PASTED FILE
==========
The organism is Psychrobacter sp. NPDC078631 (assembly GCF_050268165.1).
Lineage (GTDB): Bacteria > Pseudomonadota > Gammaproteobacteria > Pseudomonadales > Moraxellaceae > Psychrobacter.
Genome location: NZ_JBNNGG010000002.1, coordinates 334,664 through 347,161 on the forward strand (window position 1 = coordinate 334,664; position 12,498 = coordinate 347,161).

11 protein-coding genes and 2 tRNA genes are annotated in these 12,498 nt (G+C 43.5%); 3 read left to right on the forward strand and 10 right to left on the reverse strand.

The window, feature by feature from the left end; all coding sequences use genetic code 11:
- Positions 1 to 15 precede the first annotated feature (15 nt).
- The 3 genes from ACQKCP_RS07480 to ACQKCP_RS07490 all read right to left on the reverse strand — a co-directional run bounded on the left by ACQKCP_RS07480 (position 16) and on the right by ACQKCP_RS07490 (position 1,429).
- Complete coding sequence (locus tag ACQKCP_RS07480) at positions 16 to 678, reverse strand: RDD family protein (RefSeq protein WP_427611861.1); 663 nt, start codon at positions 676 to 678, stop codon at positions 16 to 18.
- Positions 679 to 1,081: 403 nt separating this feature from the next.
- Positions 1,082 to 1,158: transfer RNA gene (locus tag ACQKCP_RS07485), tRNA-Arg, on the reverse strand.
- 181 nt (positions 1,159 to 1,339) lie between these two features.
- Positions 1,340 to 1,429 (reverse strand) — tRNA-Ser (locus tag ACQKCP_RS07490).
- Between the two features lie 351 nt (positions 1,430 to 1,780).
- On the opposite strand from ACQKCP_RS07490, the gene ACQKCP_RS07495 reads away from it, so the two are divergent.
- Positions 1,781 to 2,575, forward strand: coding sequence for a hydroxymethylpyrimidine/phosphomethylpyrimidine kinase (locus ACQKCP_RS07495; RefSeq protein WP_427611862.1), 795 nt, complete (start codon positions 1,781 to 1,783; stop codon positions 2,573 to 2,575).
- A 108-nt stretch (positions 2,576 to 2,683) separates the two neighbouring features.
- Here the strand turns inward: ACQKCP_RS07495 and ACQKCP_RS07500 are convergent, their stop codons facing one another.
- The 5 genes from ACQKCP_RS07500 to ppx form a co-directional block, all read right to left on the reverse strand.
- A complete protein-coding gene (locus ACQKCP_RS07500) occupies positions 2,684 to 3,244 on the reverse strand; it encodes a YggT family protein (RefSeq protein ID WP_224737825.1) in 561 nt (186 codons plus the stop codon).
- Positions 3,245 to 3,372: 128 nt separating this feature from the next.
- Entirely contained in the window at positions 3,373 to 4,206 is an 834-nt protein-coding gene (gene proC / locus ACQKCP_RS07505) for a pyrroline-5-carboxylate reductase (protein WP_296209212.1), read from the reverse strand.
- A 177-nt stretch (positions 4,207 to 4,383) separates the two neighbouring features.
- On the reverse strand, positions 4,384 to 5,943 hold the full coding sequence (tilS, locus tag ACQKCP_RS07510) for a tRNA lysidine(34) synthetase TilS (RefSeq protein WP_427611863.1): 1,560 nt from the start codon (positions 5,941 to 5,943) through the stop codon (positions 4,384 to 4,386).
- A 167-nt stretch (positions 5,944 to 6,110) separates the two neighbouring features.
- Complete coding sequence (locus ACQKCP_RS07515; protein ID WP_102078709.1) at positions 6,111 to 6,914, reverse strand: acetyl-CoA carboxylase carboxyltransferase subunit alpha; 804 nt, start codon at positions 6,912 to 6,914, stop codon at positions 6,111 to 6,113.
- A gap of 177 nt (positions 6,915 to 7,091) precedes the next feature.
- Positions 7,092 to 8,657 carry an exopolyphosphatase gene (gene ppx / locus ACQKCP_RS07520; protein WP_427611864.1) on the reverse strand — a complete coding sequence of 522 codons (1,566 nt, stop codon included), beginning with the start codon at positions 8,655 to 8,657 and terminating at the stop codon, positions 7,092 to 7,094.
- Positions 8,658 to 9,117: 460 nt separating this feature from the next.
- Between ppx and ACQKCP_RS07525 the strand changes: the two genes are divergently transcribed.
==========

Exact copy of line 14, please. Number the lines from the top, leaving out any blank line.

- On the opposite strand from ACQKCP_RS07490, the gene ACQKCP_RS07495 reads away from it, so the two are divergent.